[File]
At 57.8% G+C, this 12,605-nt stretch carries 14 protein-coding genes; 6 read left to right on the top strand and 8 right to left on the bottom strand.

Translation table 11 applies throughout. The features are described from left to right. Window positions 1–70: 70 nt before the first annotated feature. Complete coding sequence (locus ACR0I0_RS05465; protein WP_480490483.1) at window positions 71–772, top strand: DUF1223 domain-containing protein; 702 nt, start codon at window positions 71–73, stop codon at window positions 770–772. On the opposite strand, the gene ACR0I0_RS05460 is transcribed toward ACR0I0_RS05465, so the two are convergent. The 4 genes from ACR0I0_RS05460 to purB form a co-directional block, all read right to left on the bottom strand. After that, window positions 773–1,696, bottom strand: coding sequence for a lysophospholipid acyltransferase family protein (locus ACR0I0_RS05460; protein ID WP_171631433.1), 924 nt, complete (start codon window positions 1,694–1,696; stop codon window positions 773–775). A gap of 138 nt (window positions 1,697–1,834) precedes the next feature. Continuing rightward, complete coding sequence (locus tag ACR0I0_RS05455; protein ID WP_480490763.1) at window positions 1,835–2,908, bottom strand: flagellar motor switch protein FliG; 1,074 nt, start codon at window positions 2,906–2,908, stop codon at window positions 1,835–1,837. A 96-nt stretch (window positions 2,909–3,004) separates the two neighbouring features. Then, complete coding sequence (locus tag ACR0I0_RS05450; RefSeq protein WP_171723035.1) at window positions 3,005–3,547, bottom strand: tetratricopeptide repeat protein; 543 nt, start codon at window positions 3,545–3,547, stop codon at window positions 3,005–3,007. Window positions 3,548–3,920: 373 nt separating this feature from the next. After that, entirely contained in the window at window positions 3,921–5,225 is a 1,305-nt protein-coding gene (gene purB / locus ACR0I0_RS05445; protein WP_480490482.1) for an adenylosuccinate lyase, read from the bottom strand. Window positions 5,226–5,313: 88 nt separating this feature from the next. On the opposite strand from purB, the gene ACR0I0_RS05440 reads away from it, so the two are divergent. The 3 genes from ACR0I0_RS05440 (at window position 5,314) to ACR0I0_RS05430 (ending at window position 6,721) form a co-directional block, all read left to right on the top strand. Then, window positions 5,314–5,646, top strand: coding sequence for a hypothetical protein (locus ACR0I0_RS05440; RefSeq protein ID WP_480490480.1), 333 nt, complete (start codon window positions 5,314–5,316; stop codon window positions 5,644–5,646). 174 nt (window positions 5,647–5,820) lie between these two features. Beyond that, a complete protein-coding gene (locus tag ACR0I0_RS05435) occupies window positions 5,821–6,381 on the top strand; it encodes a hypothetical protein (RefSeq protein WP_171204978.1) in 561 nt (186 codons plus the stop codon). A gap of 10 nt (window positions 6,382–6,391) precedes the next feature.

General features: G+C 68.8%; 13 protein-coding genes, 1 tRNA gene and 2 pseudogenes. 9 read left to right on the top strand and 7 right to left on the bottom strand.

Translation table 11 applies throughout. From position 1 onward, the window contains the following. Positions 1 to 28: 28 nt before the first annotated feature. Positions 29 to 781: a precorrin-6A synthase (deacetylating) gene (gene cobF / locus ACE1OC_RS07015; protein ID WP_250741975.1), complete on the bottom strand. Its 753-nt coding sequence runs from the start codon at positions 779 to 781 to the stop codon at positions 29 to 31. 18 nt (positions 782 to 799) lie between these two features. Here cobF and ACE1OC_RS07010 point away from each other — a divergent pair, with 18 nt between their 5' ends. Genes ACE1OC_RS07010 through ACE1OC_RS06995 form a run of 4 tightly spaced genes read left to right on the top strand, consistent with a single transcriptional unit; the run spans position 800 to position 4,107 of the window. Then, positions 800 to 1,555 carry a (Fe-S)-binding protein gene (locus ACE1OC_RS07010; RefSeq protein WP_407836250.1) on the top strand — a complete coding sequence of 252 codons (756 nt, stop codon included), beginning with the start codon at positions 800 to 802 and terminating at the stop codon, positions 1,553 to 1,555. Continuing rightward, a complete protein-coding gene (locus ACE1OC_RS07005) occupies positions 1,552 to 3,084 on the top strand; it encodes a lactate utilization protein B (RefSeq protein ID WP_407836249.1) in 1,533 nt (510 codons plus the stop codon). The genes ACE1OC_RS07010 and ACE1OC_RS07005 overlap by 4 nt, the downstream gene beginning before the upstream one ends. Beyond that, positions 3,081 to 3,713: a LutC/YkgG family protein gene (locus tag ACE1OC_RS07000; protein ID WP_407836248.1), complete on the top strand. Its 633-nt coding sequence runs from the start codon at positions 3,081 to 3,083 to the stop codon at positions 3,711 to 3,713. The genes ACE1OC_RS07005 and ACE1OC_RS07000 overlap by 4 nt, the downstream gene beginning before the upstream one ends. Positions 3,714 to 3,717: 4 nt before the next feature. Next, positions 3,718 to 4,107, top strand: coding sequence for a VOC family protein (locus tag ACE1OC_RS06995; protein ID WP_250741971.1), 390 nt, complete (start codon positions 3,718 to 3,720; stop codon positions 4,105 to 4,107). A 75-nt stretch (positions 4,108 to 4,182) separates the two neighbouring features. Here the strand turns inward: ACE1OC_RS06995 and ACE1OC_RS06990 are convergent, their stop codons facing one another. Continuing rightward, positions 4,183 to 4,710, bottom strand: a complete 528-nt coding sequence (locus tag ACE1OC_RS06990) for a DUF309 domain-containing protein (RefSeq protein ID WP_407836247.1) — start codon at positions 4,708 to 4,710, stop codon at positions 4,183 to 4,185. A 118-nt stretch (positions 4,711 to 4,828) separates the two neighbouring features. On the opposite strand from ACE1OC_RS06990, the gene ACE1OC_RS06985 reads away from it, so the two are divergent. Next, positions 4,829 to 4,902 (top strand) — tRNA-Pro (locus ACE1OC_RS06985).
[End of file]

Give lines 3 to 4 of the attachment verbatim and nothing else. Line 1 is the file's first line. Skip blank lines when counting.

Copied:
General features: G+C 68.8%; 13 protein-coding genes, 1 tRNA gene and 2 pseudogenes. 9 read left to right on the top strand and 7 right to left on the bottom strand.

Translation table 11 applies throughout. From position 1 onward, the window contains the following. Positions 1 to 28: 28 nt before the first annotated feature. Positions 29 to 781: a precorrin-6A synthase (deacetylating) gene (gene cobF / locus ACE1OC_RS07015; protein ID WP_250741975.1), complete on the bottom strand. Its 753-nt coding sequence runs from the start codon at positions 779 to 781 to the stop codon at positions 29 to 31. 18 nt (positions 782 to 799) lie between these two features. Here cobF and ACE1OC_RS07010 point away from each other — a divergent pair, with 18 nt between their 5' ends. Genes ACE1OC_RS07010 through ACE1OC_RS06995 form a run of 4 tightly spaced genes read left to right on the top strand, consistent with a single transcriptional unit; the run spans position 800 to position 4,107 of the window. Then, positions 800 to 1,555 carry a (Fe-S)-binding protein gene (locus ACE1OC_RS07010; RefSeq protein WP_407836250.1) on the top strand — a complete coding sequence of 252 codons (756 nt, stop codon included), beginning with the start codon at positions 800 to 802 and terminating at the stop codon, positions 1,553 to 1,555. Continuing rightward, a complete protein-coding gene (locus ACE1OC_RS07005) occupies positions 1,552 to 3,084 on the top strand; it encodes a lactate utilization protein B (RefSeq protein ID WP_407836249.1) in 1,533 nt (510 codons plus the stop codon). The genes ACE1OC_RS07010 and ACE1OC_RS07005 overlap by 4 nt, the downstream gene beginning before the upstream one ends. Beyond that, positions 3,081 to 3,713: a LutC/YkgG family protein gene (locus tag ACE1OC_RS07000; protein ID WP_407836248.1), complete on the top strand. Its 633-nt coding sequence runs from the start codon at positions 3,081 to 3,083 to the stop codon at positions 3,711 to 3,713. The genes ACE1OC_RS07005 and ACE1OC_RS07000 overlap by 4 nt, the downstream gene beginning before the upstream one ends. Positions 3,714 to 3,717: 4 nt before the next feature. Next, positions 3,718 to 4,107, top strand: coding sequence for a VOC family protein (locus tag ACE1OC_RS06995; protein ID WP_250741971.1), 390 nt, complete (start codon positions 3,718 to 3,720; stop codon positions 4,105 to 4,107). A 75-nt stretch (positions 4,108 to 4,182) separates the two neighbouring features. Here the strand turns inward: ACE1OC_RS06995 and ACE1OC_RS06990 are convergent, their stop codons facing one another. Continuing rightward, positions 4,183 to 4,710, bottom strand: a complete 528-nt coding sequence (locus tag ACE1OC_RS06990) for a DUF309 domain-containing protein (RefSeq protein ID WP_407836247.1) — start codon at positions 4,708 to 4,710, stop codon at positions 4,183 to 4,185. A 118-nt stretch (positions 4,711 to 4,828) separates the two neighbouring features. On the opposite strand from ACE1OC_RS06990, the gene ACE1OC_RS06985 reads away from it, so the two are divergent. Next, positions 4,829 to 4,902 (top strand) — tRNA-Pro (locus ACE1OC_RS06985).